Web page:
, Volume 46, Issue 12, pp 1427-1436

The determination of GGT is the most reliable predictor of nonresponsiveness to interferon-alpha based therapy in HCV type-1 infection

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Abstract

Background

The critical analysis of baseline factors has been found to be useful to predict virologic nonresponse (NR), relapse, or sustained virologic response (SVR) in patients infected with hepatitis C virus (HCV) who receive antiviral therapy. In the present retrospective study we tried to find out whether gamma-glutamyltranspeptidase (GGT) may be one of the baseline factors which are of special predictive power. We analyzed, in patients with different treatment outcomes, the predictive power of established baseline factors either in combination with GGT or by evaluating the predictive value of GGT independently.

Methods

Individual data from 632 patients chronically infected with HCV type 1 (n = 561) or type 2/3 (n = 71) were analyzed. All patients had received their first course of antiviral therapy and were treated with pegylated interferon α-2a or -2b plus ribavirin.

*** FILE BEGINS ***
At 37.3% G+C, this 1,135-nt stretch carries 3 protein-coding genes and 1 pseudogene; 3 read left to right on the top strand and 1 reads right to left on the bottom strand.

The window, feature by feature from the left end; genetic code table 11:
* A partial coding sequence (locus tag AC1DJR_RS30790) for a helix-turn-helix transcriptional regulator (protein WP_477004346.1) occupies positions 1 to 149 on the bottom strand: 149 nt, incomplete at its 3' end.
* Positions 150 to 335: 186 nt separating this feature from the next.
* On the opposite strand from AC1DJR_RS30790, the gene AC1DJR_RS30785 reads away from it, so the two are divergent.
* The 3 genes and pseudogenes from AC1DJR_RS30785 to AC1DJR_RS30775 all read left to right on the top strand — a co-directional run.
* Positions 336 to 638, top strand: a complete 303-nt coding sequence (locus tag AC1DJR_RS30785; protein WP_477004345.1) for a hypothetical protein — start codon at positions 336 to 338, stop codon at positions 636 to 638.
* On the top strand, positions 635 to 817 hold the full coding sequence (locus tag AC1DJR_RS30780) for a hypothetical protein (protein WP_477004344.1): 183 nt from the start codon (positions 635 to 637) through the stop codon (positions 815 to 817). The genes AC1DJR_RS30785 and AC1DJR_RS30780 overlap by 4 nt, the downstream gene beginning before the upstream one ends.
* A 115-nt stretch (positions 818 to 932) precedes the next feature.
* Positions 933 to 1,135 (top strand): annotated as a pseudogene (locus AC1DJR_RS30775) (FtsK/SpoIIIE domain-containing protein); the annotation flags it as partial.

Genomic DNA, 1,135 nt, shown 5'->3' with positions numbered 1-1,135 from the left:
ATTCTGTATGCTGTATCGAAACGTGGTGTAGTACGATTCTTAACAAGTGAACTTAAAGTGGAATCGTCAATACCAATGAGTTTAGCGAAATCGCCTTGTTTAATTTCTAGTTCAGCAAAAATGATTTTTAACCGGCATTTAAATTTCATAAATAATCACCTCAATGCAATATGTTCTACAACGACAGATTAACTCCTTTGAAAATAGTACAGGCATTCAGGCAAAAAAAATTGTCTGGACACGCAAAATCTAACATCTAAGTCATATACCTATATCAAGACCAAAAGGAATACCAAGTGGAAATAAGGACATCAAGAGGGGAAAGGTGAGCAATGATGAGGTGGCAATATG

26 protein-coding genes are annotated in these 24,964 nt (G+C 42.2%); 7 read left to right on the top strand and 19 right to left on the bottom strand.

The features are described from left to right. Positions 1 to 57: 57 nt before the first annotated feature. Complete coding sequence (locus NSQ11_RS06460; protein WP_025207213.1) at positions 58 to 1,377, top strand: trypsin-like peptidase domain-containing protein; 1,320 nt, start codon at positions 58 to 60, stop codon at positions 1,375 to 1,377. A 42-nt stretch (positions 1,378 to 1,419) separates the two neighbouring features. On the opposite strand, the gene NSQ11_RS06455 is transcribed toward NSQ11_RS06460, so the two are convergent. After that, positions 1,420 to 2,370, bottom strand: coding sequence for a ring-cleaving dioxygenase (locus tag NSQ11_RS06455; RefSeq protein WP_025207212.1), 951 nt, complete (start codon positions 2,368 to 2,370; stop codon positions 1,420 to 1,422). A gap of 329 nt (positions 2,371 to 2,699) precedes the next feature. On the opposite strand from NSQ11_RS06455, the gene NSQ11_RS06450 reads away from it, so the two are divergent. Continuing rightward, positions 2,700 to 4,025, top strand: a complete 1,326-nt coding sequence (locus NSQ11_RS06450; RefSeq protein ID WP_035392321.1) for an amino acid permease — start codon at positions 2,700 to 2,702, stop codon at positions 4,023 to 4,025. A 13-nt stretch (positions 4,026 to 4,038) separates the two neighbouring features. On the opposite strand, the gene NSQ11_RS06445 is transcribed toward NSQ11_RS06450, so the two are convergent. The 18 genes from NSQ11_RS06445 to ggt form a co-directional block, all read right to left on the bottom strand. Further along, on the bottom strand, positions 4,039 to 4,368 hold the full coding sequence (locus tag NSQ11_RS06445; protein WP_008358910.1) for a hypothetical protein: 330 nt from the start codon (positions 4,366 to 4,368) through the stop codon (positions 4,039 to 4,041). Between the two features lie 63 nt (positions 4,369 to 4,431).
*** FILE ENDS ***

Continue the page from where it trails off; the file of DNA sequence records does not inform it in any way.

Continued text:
Results

In patients with HCV type 1, a multivariate multinomial logistic regression analysis identified low GGT (p < 0.0001), high cholesterol (p < 0.0001), age ≤40 years (p < 0.0001), high alanine aminotransferase (p = 0.0006), low viremia (p = 0.0014), and absence of cirrhosis (p = 0.0164) as independent predictors. While these baseline factors heralded improved virologic response, high GGT, in contrast, was significantly associated with NR (p < 0.0001). A strong correlation was found between log10 GGT and a scoring variable S (r = −0.26 for prediction of SVR, p < 0.001; r = 0.11 for prediction of NR, p = 0.016) summarizing predictive information from other baseline factors.

Conclusions

These findings prove the predictive sensitivity of GGT as an independent indicator of nonresponsiveness even at levels that are slightly above the normal range. This new predictive parameter may help to improve individualized therapy in HCV type-1 infection.

V. Weich and E. Herrmann contributed equally to this work.